Data: Oklahoma Highway Patrol sees drop in tickets, warnings

TULSA, Okla. – Data shows the number of tickets written by Oklahoma Highway Patrol officers continues to fall after the agency lifted a cost-saving measure capping how many miles troopers can drive each shift.

The Tulsa World’s analysis of state ticket data shows troopers wrote nearly 165,840 tickets last year. It’s about 25% fewer tickets than 2016, when a 100-mile-per-shift driving limit was imposed on troopers.

The cap was canceled six months later.

Data shows the number of written warnings also continues to drop.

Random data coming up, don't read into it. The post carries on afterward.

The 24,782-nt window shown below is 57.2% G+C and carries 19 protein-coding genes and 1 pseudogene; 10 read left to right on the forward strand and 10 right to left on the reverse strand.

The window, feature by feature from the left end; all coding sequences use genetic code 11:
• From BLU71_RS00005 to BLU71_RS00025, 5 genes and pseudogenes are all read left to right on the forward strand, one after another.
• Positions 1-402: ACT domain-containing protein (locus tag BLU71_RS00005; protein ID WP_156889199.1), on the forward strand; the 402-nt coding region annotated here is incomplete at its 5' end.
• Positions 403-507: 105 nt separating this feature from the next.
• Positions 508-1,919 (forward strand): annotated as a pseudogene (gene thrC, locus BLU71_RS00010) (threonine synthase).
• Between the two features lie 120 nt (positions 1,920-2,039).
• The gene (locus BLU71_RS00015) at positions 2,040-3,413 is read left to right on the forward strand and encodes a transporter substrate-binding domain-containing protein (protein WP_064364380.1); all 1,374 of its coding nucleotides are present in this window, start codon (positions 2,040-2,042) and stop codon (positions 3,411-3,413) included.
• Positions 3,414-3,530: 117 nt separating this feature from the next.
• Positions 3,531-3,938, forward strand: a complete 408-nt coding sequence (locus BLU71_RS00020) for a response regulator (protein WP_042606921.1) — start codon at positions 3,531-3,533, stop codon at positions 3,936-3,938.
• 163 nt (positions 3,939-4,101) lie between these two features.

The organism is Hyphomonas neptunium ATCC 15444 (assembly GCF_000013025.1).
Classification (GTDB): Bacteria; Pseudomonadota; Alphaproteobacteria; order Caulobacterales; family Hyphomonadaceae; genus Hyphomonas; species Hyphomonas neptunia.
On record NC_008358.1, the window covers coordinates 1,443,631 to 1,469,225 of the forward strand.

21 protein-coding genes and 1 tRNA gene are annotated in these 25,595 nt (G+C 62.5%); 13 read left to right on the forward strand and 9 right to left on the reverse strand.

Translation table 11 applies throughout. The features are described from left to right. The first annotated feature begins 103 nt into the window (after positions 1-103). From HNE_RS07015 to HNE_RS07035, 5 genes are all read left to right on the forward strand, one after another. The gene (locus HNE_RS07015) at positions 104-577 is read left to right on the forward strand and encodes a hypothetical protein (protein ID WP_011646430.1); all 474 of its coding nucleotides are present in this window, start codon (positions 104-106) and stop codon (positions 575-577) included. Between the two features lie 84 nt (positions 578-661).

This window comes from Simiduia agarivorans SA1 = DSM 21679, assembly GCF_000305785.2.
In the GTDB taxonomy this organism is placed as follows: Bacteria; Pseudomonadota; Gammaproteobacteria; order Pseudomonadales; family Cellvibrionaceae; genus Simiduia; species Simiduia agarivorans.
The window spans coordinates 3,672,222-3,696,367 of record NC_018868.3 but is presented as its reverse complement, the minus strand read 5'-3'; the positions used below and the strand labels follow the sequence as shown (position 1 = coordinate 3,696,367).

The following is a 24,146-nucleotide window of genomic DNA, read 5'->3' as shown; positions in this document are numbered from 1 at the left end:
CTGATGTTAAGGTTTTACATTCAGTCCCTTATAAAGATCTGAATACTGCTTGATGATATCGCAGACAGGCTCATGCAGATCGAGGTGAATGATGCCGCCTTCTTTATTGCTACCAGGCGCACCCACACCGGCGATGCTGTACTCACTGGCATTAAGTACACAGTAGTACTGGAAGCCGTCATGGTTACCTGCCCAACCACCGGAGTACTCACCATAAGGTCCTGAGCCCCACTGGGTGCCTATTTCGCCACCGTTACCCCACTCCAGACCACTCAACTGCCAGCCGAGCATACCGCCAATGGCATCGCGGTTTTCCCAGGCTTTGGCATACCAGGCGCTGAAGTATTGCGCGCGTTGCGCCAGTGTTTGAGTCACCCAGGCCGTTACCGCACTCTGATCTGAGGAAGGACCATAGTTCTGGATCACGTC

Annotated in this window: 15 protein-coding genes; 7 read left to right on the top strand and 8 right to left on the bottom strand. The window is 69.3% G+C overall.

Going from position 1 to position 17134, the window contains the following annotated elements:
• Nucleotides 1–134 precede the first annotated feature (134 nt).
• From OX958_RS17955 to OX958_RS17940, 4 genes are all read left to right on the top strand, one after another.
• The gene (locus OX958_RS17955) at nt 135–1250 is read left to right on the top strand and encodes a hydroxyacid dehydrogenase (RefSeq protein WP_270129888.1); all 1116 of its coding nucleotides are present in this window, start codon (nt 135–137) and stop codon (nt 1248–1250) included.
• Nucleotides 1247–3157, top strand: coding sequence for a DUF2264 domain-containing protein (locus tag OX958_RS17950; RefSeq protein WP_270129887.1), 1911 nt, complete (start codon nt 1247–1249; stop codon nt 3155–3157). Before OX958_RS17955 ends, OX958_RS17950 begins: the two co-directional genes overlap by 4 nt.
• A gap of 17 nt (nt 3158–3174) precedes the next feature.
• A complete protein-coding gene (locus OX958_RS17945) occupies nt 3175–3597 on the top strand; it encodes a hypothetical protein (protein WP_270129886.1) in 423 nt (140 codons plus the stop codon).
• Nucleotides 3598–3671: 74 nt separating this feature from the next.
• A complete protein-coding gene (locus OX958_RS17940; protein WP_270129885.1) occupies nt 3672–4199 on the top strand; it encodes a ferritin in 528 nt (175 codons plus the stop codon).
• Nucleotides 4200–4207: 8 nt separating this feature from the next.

The patrol declined to comment. The agency’s leader, Col. Michael Harrell, released a statement citing weather, construction and traffic among many reasons for the ticket and warning slowdown.

Harrell says the 100-mile limit would only have affected the number of tickets issued during the six months it was implemented.

Notice: you are using an outdated browser. Microsoft does not recommend using IE as your default browser. Some features on this website, like video and images, might not work properly. For the best experience, please upgrade your browser.